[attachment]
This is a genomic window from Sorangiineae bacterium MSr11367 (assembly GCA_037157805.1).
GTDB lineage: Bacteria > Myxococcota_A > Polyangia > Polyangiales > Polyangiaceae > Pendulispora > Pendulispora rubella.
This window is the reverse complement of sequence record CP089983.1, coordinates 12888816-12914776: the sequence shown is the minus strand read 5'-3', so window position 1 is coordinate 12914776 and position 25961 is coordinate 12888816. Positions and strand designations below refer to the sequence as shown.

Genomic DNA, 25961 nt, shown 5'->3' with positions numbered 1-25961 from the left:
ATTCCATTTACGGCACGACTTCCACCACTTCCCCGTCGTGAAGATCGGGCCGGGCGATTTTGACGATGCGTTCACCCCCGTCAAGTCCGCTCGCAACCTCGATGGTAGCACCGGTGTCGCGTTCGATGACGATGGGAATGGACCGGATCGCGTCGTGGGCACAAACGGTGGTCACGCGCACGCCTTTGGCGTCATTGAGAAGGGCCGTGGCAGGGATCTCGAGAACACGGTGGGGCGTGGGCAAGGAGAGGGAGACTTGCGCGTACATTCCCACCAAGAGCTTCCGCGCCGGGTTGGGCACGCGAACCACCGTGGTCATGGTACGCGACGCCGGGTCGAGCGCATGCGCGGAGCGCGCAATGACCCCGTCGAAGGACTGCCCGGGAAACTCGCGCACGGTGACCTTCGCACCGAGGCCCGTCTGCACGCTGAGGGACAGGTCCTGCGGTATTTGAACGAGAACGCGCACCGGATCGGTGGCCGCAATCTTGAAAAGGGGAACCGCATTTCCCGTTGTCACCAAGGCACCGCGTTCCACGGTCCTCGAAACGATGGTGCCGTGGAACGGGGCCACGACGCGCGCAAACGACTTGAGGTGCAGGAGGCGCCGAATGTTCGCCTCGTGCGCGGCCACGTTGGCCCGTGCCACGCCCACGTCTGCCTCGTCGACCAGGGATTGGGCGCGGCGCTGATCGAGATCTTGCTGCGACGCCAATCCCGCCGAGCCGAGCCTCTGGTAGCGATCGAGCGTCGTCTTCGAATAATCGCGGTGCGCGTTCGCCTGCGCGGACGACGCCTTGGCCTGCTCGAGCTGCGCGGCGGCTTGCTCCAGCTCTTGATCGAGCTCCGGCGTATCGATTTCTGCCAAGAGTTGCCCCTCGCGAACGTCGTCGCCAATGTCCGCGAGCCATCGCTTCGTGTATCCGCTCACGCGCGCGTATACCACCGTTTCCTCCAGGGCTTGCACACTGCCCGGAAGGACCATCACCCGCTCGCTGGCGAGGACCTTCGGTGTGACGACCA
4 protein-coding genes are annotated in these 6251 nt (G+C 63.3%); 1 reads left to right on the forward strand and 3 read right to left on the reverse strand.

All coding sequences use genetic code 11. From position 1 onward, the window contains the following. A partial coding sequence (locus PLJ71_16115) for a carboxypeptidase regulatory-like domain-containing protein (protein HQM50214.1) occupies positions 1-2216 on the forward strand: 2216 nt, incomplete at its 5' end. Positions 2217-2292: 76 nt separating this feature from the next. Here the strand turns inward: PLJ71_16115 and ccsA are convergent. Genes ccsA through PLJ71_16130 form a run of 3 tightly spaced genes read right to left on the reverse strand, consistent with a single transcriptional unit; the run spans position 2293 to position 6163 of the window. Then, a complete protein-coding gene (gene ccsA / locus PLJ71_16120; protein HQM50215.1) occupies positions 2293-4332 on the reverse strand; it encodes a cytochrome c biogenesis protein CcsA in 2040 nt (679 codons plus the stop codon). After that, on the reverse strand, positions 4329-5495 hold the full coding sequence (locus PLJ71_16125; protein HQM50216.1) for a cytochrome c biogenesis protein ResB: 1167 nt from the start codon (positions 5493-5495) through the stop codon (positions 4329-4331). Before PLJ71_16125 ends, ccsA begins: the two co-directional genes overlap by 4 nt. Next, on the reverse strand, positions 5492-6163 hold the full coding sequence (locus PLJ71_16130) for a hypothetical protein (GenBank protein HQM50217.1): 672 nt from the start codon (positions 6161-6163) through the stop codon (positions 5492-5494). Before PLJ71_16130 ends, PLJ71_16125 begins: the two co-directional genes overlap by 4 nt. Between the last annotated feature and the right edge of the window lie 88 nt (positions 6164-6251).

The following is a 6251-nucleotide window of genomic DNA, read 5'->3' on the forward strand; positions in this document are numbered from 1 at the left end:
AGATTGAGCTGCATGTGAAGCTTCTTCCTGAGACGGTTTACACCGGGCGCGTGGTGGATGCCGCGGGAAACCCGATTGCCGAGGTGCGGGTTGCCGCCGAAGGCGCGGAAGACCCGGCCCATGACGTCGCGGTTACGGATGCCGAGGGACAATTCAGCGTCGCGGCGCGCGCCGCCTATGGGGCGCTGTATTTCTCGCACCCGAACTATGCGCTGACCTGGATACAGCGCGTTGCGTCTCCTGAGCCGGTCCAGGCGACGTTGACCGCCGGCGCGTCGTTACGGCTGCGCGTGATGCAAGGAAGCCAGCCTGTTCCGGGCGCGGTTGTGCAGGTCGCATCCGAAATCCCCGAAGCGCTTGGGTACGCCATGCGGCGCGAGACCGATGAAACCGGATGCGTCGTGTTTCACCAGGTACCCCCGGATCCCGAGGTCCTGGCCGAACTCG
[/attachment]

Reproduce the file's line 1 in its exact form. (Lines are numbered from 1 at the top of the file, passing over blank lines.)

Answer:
This is a genomic window from Sorangiineae bacterium MSr11367 (assembly GCA_037157805.1).